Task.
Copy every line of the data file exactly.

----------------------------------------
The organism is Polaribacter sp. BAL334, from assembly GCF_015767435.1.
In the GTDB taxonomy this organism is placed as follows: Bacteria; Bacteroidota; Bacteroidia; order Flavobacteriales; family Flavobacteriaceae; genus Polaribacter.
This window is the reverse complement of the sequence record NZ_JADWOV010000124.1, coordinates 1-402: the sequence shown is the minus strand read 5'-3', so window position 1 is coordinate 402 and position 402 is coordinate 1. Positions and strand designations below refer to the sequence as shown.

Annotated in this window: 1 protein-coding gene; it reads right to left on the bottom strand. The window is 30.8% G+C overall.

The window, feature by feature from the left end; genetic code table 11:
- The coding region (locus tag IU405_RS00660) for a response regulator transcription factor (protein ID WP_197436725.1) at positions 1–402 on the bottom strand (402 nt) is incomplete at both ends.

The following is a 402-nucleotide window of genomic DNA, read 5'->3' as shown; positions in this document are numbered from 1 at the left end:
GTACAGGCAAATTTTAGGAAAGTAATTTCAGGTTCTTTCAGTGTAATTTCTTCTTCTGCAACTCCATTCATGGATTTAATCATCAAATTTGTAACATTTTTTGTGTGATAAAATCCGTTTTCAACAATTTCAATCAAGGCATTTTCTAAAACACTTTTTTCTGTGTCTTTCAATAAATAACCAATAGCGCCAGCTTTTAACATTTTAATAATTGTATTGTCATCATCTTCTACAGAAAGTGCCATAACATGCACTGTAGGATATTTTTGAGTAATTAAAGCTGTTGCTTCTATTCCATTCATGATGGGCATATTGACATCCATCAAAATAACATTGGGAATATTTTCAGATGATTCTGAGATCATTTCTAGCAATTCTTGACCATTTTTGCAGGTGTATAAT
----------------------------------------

The organism is Polaribacter sp. BAL334, from assembly GCF_015767435.1.
In the GTDB taxonomy this organism is placed as follows: Bacteria; Bacteroidota; Bacteroidia; order Flavobacteriales; family Flavobacteriaceae; genus Polaribacter.
This window is the reverse complement of the sequence record NZ_JADWOV010000124.1, coordinates 1-402: the sequence shown is the minus strand read 5'-3', so window position 1 is coordinate 402 and position 402 is coordinate 1. Positions and strand designations below refer to the sequence as shown.

Annotated in this window: 1 protein-coding gene; it reads right to left on the bottom strand. The window is 30.8% G+C overall.

The window, feature by feature from the left end; genetic code table 11:
- The coding region (locus tag IU405_RS00660) for a response regulator transcription factor (protein ID WP_197436725.1) at positions 1–402 on the bottom strand (402 nt) is incomplete at both ends.

The following is a 402-nucleotide window of genomic DNA, read 5'->3' as shown; positions in this document are numbered from 1 at the left end:
GTACAGGCAAATTTTAGGAAAGTAATTTCAGGTTCTTTCAGTGTAATTTCTTCTTCTGCAACTCCATTCATGGATTTAATCATCAAATTTGTAACATTTTTTGTGTGATAAAATCCGTTTTCAACAATTTCAATCAAGGCATTTTCTAAAACACTTTTTTCTGTGTCTTTCAATAAATAACCAATAGCGCCAGCTTTTAACATTTTAATAATTGTATTGTCATCATCTTCTACAGAAAGTGCCATAACATGCACTGTAGGATATTTTTGAGTAATTAAAGCTGTTGCTTCTATTCCATTCATGATGGGCATATTGACATCCATCAAAATAACATTGGGAATATTTTCAGATGATTCTGAGATCATTTCTAGCAATTCTTGACCATTTTTGCAGGTGTATAAT